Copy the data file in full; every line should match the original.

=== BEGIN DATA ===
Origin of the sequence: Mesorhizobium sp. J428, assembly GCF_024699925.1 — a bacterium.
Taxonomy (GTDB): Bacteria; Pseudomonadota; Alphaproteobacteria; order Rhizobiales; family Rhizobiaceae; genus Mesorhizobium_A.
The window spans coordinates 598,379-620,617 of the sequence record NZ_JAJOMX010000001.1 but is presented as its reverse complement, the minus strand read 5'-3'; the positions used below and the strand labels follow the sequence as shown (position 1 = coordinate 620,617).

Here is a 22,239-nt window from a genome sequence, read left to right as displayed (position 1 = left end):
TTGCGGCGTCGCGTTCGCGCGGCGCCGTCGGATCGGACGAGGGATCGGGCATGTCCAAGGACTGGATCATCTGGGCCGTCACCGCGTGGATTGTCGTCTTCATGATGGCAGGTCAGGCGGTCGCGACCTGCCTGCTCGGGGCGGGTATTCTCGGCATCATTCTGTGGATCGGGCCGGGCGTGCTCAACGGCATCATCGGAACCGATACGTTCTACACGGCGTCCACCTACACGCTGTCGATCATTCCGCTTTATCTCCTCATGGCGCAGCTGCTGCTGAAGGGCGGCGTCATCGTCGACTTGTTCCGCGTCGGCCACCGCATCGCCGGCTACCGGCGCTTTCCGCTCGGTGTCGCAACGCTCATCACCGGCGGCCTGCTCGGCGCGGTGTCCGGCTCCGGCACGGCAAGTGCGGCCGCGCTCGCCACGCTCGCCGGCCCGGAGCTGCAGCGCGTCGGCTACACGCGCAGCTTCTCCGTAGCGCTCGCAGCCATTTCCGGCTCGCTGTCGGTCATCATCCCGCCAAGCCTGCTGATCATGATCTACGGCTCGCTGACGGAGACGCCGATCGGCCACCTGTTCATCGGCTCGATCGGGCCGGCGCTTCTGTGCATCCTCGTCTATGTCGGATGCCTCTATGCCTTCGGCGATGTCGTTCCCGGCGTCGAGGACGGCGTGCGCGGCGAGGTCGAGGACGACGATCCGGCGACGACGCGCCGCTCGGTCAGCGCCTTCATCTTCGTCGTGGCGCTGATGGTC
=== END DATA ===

Origin of the sequence: Mesorhizobium sp. J428, assembly GCF_024699925.1 — a bacterium.
Taxonomy (GTDB): Bacteria; Pseudomonadota; Alphaproteobacteria; order Rhizobiales; family Rhizobiaceae; genus Mesorhizobium_A.
The window spans coordinates 598,379-620,617 of the sequence record NZ_JAJOMX010000001.1 but is presented as its reverse complement, the minus strand read 5'-3'; the positions used below and the strand labels follow the sequence as shown (position 1 = coordinate 620,617).

Here is a 22,239-nt window from a genome sequence, read left to right as displayed (position 1 = left end):
TTGCGGCGTCGCGTTCGCGCGGCGCCGTCGGATCGGACGAGGGATCGGGCATGTCCAAGGACTGGATCATCTGGGCCGTCACCGCGTGGATTGTCGTCTTCATGATGGCAGGTCAGGCGGTCGCGACCTGCCTGCTCGGGGCGGGTATTCTCGGCATCATTCTGTGGATCGGGCCGGGCGTGCTCAACGGCATCATCGGAACCGATACGTTCTACACGGCGTCCACCTACACGCTGTCGATCATTCCGCTTTATCTCCTCATGGCGCAGCTGCTGCTGAAGGGCGGCGTCATCGTCGACTTGTTCCGCGTCGGCCACCGCATCGCCGGCTACCGGCGCTTTCCGCTCGGTGTCGCAACGCTCATCACCGGCGGCCTGCTCGGCGCGGTGTCCGGCTCCGGCACGGCAAGTGCGGCCGCGCTCGCCACGCTCGCCGGCCCGGAGCTGCAGCGCGTCGGCTACACGCGCAGCTTCTCCGTAGCGCTCGCAGCCATTTCCGGCTCGCTGTCGGTCATCATCCCGCCAAGCCTGCTGATCATGATCTACGGCTCGCTGACGGAGACGCCGATCGGCCACCTGTTCATCGGCTCGATCGGGCCGGCGCTTCTGTGCATCCTCGTCTATGTCGGATGCCTCTATGCCTTCGGCGATGTCGTTCCCGGCGTCGAGGACGGCGTGCGCGGCGAGGTCGAGGACGACGATCCGGCGACGACGCGCCGCTCGGTCAGCGCCTTCATCTTCGTCGTGGCGCTGATGGTC